Wednesday, December 7, 2011

Theater of the Tunnels

Screeches, wails, electronic static fuzzing the edges of some irrelevant PSA—“This is an announcement from the New York Police Department”—out of such bedlam come the sounds of another subterranean monster. Its lights glow in the distance. The columns separating the tracks break up the scene, like the edges of film frames flickering across a screen. Your train and this other train are edging closer, smoothly eating up the distance between them, looking like they will converge into one.

Then the tracks straighten out. The trains run parallel, two bits of flotsam in the same current.

This is my favorite subway moment: when you can look out the window and see, two meters from your face, a familiar, commonplace and utterly untouchable tableau, a scene that can never be rewound or replayed. A single-run performance in the darkened theater of the tunnels. The train car opposite is exactly the same as the one you’re in yourself, but it never seems that way: somehow that other car always has a homey air, a comforting quality of light, a reassuring calmness and quiet. It’s like looking into a candlelit cottage from a snowy sidewalk and feeling a phantom warmth.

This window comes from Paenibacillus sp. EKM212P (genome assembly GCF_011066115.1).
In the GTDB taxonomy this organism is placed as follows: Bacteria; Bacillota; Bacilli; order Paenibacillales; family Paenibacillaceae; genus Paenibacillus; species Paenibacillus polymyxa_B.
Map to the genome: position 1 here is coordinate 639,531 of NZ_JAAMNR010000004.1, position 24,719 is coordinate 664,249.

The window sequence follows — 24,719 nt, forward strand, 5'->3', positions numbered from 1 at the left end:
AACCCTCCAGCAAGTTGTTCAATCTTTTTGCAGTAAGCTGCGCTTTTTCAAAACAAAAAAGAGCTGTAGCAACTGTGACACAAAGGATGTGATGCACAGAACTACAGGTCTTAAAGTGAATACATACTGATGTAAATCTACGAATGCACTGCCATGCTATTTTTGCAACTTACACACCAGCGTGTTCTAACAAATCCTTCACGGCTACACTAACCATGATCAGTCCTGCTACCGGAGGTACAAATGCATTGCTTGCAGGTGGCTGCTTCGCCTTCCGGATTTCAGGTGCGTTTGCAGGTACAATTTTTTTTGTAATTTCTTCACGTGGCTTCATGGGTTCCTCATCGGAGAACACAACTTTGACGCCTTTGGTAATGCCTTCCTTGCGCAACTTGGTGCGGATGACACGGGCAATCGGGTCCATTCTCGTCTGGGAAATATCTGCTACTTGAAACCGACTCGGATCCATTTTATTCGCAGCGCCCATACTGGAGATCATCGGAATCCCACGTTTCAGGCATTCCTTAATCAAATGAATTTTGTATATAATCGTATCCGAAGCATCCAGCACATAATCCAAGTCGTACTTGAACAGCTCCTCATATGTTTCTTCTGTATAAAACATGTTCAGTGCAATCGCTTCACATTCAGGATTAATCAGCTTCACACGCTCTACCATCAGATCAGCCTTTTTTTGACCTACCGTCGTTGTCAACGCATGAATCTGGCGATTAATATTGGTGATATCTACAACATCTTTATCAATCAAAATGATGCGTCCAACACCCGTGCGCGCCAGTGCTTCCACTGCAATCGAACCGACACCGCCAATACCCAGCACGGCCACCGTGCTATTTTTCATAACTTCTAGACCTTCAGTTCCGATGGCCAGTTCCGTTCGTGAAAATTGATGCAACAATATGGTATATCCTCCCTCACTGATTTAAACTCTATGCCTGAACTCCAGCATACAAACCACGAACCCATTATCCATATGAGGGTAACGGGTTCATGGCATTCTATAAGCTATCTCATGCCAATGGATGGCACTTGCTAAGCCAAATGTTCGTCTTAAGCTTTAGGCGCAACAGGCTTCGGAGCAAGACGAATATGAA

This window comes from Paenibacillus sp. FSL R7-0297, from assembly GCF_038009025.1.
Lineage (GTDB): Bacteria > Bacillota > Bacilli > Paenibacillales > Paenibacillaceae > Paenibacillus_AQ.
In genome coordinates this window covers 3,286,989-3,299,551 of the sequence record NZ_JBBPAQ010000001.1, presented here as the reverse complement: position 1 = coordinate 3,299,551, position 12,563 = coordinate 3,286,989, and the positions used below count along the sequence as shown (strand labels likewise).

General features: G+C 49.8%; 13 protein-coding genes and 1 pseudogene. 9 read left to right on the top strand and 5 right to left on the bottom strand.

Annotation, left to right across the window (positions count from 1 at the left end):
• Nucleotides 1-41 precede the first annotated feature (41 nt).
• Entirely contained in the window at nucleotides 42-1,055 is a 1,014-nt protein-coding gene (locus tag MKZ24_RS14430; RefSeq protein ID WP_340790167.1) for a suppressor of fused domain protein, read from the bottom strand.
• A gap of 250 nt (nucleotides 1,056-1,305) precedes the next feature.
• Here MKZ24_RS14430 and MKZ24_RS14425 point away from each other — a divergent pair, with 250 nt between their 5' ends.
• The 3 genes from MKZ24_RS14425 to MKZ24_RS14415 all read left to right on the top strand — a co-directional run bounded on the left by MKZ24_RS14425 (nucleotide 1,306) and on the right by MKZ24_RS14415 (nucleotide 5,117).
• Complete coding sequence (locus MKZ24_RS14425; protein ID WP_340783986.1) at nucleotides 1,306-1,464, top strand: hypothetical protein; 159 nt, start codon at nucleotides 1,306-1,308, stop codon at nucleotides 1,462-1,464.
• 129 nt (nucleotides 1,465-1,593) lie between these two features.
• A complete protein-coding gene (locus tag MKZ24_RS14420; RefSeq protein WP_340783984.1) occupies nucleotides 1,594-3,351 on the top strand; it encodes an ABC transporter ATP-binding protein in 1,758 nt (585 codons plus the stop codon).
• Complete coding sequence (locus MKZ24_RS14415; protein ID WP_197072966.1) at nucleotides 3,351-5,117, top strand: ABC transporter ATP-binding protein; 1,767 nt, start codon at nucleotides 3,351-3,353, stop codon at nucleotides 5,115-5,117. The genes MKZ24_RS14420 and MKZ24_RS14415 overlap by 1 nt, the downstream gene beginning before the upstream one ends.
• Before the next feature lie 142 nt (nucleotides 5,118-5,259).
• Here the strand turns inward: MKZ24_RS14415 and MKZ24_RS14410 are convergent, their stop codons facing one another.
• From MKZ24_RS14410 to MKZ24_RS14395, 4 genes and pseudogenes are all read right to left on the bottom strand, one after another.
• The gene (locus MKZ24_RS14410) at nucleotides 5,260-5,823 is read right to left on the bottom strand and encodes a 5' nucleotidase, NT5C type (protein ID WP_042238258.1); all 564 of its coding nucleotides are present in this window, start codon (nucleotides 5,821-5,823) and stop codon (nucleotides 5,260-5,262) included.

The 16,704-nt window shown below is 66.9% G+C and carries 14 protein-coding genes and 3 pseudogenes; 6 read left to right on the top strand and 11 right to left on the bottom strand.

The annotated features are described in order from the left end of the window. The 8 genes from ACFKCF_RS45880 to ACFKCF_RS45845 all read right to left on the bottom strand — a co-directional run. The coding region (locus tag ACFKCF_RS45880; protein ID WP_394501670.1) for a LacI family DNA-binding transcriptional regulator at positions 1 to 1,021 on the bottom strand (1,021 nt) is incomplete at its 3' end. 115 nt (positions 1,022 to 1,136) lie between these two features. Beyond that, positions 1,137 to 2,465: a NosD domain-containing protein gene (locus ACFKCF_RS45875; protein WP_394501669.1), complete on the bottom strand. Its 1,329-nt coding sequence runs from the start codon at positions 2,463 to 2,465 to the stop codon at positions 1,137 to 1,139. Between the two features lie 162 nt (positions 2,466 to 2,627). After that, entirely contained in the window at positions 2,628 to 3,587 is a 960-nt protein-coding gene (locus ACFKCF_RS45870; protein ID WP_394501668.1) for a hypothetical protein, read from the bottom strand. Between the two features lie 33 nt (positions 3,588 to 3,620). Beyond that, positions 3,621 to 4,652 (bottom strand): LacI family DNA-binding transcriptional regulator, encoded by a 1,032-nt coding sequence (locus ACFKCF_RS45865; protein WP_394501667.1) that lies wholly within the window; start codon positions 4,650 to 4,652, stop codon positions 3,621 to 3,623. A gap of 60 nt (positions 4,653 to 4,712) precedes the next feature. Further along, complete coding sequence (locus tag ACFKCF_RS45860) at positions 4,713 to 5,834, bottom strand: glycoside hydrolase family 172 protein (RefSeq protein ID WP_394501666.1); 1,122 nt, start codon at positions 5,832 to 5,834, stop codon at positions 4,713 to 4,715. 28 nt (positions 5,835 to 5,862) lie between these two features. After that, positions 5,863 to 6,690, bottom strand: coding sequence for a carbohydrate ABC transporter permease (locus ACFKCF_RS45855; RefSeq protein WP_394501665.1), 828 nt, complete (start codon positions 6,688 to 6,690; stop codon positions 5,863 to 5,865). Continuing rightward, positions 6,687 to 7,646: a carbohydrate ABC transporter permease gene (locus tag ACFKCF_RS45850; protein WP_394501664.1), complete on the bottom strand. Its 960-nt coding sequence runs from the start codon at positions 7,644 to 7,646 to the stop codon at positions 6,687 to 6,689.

It’s all an illusion, of course. Those other commuters are only heading to their jobs in the morning and back home in the evening, and their subway cars are no cleaner and smell no better than your own. And yet something—the dense darkness in-between, perhaps, or the sepia tint from two thicknesses of old glass—makes that other scene inescapably evocative and unerringly superior.

And there is something compelling in such a moment of unconsummated closeness. You can always run back after somebody you pass on the street, but you’ll never again find that person you locked gazes with across that unbridgeable underground gap. She’s an express train on the E line, and you’re a local R, and your parallel tracks might as well be parallel universes—no crossing over allowed.

Maybe in Hollywood: undoubtedly there has been a ridiculous romantic comedy about two unlikely strangers (she a hardened cynic, he a reckless dreamer) sharing a mutual glimpse through those two panes and, exactly ninety-seven minutes later, settling into each other’s arms at some unlikely locale—the top of a skyscraper overlooking the East River, or under the Brooklyn Bridge.

But that’s much too neat and cheap to be interesting.


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